Robin Hood of Las Vegas: Taking Money From Rich Casinos Giving It To The Poor

When Kurt and Megan Kegler’s phone rang at their mobile home outside Detroit, the future looked grim.

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Robin Hood 702 has given television interviews, but with his face in shadow

When the mystery gambler was $35,000 up he quit the table, and handed the proceeds to the Keglers in a giant bag of hundred dollar chips .

Their three-year-old daughter, Madison, had been diagnosed with a brain tumour and they were $35,000 (£21,000) in debt.

But when they heard what the caller had to say, they broke down in tears, hardly able to believe their ears. He was a mysterious, high-rolling Las Vegas gambler who had been choosing needy families to give them his winnings. “You have been chosen,” the voice told the Keglers. “I’m flying you to Vegas, and I’m going to win your money for you.” What followed seemed like a dream. A stretch limousine to the airport, first-class flights and a Rolls Royce to their 8,000 square-foot suite in the Palazzo hotel. There, Mr Kegler, 48, and his wife, 29, were met by their benefactor, who promptly staked huge amounts of his own money in a marathon card session.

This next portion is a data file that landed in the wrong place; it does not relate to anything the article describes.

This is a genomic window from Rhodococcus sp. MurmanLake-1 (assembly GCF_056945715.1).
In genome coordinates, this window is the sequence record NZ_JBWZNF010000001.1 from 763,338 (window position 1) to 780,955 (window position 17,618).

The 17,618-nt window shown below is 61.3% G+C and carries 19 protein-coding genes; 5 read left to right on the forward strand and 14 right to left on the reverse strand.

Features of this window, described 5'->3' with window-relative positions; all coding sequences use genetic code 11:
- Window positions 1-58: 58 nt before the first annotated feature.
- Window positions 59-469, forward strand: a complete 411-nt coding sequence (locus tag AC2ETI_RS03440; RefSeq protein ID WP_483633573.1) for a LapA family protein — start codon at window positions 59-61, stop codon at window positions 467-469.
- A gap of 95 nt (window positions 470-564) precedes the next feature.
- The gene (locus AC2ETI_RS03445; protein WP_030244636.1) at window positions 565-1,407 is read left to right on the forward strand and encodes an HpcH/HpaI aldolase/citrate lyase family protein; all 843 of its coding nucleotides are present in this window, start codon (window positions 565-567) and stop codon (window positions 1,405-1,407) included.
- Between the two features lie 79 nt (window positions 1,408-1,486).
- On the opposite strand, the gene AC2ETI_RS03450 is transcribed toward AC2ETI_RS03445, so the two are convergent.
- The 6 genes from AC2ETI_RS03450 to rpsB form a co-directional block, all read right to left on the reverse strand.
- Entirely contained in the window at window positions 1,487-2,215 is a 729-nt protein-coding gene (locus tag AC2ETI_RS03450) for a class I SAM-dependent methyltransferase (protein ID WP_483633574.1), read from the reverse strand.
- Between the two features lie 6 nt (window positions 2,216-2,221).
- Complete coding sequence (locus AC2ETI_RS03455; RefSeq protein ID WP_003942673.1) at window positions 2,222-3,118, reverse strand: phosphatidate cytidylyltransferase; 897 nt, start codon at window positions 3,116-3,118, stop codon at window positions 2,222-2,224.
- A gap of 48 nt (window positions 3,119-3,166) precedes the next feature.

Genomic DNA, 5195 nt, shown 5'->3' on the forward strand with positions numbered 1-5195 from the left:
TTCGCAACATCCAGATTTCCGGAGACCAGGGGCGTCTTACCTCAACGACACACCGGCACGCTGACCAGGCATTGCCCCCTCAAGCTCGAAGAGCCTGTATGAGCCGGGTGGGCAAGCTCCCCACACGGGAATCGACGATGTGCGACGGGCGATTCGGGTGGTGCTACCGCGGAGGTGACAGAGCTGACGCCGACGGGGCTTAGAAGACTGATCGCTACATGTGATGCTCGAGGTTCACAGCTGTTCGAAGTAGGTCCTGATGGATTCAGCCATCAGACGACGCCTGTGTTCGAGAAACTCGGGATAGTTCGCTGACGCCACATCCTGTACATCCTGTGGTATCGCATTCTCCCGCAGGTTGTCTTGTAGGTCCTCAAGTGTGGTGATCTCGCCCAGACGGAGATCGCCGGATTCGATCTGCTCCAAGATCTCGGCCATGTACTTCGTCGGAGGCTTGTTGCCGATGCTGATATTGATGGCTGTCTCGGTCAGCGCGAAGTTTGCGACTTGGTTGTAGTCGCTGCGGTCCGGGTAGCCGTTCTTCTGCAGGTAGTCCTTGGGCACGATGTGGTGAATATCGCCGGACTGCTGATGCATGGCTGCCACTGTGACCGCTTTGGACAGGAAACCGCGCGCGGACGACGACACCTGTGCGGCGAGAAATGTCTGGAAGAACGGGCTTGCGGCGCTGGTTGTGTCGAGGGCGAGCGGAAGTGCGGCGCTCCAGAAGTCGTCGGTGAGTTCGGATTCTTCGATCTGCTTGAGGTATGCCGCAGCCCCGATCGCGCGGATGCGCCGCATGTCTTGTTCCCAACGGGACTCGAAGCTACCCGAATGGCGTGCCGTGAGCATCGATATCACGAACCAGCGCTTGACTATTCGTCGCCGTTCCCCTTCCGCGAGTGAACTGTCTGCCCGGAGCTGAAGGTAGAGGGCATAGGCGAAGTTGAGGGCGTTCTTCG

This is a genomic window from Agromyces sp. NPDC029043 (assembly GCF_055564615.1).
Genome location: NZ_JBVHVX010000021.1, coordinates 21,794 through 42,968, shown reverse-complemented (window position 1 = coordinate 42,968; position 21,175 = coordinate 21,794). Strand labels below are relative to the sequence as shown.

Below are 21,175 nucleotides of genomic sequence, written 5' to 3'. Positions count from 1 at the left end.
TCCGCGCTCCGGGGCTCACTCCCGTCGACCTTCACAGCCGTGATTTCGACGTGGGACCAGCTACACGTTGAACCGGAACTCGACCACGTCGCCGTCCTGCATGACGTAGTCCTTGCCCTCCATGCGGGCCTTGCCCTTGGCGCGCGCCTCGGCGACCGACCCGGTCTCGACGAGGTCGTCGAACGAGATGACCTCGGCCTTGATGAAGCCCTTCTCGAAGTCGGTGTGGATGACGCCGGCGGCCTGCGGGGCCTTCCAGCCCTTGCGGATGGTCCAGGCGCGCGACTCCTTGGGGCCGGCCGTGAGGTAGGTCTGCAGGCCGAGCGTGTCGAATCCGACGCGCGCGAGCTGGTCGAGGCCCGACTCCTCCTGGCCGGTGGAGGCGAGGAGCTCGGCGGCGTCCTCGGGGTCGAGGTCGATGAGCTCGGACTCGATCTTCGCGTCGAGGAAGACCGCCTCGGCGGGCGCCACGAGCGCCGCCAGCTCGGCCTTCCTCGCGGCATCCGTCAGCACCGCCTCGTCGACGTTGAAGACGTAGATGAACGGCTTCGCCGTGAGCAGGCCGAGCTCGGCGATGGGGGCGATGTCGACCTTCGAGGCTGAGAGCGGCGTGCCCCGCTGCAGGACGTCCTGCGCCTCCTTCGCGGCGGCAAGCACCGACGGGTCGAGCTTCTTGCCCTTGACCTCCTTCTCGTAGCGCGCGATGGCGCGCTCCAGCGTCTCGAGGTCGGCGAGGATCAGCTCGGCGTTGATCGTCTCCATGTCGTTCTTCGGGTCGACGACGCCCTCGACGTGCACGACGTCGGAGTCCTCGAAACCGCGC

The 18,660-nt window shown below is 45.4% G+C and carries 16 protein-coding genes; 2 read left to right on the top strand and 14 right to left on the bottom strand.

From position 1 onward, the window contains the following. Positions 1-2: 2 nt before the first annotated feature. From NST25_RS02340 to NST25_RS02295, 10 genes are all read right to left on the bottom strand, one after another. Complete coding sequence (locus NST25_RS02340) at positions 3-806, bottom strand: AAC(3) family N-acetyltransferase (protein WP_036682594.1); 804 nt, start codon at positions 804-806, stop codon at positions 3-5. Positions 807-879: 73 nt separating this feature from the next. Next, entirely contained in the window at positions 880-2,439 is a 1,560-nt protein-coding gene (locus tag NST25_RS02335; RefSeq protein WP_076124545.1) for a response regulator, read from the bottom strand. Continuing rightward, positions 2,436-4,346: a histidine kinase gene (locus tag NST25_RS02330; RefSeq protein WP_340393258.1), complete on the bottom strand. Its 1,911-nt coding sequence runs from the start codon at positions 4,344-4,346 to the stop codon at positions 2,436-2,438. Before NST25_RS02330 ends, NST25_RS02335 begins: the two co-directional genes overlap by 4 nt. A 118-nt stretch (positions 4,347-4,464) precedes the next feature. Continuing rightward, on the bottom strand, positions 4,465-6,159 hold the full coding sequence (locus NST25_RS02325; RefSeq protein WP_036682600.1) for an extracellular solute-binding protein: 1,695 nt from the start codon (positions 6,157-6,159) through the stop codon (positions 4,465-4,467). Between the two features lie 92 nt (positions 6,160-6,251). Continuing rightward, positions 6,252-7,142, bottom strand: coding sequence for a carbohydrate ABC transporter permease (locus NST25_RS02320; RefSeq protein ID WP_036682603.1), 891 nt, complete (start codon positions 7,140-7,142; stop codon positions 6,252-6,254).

It wasn’t plain sailing on the blackjack table, despite his confidence: the Keglers saw him go down hundreds of thousands of dollars before he managed to hit a winning streak and recover.

When he was $35,000 up he quit the table, and handed the proceeds to the Keglers in a giant bag of hundred dollar chips. “It completely changed everything,” said Mrs Kegler.

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